A number of mortgage brokerages in the Greater Toronto Area are being audited by the federal privacy commissioner due to concerns over the security of client information, according to a report in the Globe and Mail.
The audit resulted from 15 notifications of privacy breaches involving brokerages' handling of personal financial information, Anne-Marie Hayden, a spokeswoman for the privacy commissioner's office told the Globe. She added that the audit is in its preliminary stages and the law does not require the brokerages to come forward with the fact that a breach has occurred.
The article quotes Mortgagebrokers.com CEO Alex Haditaghi saying there is "tremendous fraud going on in the broker industry," while CAAMP president, Jim Murphy, told the Globe that most brokerages have policies in place to safeguard borrower information, adding that privacy laws are so strict that brokers can have trouble sharing information with police.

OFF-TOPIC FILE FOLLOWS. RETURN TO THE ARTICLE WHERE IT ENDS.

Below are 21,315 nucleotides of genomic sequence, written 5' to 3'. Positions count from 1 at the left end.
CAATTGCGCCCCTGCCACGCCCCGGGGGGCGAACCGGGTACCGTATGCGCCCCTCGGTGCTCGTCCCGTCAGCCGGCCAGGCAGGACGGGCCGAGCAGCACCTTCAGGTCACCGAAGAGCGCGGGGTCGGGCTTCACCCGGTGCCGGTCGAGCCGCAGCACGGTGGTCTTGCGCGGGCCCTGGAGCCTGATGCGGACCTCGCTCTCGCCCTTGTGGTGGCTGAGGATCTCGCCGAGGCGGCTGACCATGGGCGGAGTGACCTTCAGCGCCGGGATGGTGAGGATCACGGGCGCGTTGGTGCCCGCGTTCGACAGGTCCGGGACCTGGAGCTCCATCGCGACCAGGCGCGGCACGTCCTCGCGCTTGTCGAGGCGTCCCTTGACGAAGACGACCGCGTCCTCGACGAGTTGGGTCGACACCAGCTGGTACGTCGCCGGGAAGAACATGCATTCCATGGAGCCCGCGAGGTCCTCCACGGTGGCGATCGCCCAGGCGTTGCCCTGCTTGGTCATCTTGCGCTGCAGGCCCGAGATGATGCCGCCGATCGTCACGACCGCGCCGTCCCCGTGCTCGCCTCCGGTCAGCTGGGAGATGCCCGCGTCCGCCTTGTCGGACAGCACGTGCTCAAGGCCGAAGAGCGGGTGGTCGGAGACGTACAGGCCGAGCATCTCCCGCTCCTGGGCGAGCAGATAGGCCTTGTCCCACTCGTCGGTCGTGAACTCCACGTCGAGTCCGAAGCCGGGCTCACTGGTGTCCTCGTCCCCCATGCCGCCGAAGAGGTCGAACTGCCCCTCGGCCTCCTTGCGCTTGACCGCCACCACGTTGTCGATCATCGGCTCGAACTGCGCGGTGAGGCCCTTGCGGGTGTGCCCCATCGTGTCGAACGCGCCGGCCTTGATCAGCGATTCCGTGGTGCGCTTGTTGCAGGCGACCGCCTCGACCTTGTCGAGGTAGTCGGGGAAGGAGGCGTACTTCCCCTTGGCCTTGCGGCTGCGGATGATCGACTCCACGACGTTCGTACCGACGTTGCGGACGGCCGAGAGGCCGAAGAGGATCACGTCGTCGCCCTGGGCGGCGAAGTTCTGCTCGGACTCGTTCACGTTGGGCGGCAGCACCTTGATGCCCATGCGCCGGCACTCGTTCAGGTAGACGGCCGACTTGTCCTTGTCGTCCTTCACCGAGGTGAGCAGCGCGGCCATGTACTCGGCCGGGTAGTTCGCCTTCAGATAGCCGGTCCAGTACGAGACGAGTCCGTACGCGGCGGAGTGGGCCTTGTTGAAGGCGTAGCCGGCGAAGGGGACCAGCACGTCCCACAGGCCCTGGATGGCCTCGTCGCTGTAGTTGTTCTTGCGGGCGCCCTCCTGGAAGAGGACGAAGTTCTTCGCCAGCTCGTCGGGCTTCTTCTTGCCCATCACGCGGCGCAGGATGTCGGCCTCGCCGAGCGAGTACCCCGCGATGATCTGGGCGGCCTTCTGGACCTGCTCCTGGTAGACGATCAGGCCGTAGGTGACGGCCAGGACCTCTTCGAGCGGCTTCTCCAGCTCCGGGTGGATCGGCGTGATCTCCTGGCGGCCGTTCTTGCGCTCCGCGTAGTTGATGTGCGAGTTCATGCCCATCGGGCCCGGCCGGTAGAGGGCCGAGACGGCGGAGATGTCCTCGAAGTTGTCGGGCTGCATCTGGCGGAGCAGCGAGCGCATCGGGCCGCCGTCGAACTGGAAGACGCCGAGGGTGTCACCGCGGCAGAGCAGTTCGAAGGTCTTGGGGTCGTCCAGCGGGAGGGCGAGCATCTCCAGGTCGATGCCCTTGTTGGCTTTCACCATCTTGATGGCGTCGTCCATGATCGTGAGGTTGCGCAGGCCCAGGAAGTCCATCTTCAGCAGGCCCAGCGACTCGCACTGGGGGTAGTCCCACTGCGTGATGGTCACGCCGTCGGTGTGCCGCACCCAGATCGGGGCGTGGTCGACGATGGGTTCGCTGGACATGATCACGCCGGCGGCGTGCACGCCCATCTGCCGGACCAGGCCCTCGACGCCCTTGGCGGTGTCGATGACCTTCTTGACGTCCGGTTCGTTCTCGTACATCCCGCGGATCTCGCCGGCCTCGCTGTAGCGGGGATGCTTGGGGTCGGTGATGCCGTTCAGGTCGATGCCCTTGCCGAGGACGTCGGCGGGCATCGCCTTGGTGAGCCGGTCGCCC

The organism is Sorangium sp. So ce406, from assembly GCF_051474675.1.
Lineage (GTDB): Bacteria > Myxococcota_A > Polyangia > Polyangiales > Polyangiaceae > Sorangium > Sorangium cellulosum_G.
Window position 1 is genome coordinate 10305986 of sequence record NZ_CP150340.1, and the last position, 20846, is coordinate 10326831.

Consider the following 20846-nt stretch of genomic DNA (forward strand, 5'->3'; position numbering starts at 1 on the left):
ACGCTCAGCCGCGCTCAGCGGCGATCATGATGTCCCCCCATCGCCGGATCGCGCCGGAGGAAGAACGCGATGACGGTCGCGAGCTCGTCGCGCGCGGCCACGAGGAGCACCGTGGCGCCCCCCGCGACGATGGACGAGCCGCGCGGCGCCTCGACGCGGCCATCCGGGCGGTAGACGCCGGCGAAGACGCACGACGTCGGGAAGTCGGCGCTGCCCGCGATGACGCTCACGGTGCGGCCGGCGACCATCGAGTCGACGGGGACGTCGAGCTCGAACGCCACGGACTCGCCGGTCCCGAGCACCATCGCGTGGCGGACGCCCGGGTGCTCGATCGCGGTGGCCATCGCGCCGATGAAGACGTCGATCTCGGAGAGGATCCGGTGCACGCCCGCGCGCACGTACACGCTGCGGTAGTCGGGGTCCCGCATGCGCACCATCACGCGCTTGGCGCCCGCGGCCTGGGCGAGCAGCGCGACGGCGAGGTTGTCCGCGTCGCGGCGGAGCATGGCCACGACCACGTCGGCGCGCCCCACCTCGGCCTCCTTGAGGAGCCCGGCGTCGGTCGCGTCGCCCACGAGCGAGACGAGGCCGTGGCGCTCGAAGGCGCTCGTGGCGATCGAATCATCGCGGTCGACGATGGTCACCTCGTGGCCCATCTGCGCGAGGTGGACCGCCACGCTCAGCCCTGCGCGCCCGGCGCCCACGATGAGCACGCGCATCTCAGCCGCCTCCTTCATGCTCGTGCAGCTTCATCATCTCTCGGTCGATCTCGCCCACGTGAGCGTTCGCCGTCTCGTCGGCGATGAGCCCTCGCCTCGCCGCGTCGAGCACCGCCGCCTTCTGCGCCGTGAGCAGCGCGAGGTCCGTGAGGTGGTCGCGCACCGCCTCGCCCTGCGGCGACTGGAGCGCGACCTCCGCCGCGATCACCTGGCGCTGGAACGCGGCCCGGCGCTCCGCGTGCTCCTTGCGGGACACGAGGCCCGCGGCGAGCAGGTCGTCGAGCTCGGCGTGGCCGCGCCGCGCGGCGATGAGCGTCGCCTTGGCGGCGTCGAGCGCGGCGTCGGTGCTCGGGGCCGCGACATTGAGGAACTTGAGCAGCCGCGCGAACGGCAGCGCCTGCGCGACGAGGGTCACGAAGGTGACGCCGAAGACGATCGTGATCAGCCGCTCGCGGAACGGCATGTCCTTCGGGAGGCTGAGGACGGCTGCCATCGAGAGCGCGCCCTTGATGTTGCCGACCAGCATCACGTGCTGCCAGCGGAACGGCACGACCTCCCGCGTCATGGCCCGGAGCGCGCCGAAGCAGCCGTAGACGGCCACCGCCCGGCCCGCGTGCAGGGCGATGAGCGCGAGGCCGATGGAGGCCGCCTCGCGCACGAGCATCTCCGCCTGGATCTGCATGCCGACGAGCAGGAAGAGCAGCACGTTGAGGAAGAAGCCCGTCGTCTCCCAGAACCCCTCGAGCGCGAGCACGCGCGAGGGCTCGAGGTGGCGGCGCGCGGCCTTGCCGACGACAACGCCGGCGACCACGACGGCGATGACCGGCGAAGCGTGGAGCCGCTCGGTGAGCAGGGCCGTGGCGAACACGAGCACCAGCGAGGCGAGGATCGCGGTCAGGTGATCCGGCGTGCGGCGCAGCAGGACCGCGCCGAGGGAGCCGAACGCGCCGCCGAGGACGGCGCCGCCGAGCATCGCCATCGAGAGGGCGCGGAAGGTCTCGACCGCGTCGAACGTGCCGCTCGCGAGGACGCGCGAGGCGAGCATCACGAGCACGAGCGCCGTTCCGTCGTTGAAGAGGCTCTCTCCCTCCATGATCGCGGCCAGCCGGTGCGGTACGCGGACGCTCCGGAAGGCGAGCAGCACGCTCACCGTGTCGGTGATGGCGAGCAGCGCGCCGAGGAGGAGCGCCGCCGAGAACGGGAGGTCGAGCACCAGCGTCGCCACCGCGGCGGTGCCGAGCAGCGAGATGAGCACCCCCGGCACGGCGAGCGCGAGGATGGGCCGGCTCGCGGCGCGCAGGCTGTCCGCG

When reached, the Financial Services Commission of Ontario, which is responsible for the oversight of the province's brokers, did not comment on the story, referring CMP to a document from April where it said it had received complaints from mortgage brokerages about agents who were accessing clients' credit information without proper authorization.
"The mortgage brokering industry's reliance on personal information to complete mortgage transactions makes it a target for individuals who wish to gain access to personal information for the purpose of engaging in criminal activities," it said. "Mortgage brokerages must be diligent in their efforts to screen applicants and structure their business practices to minimize the risk to the public."
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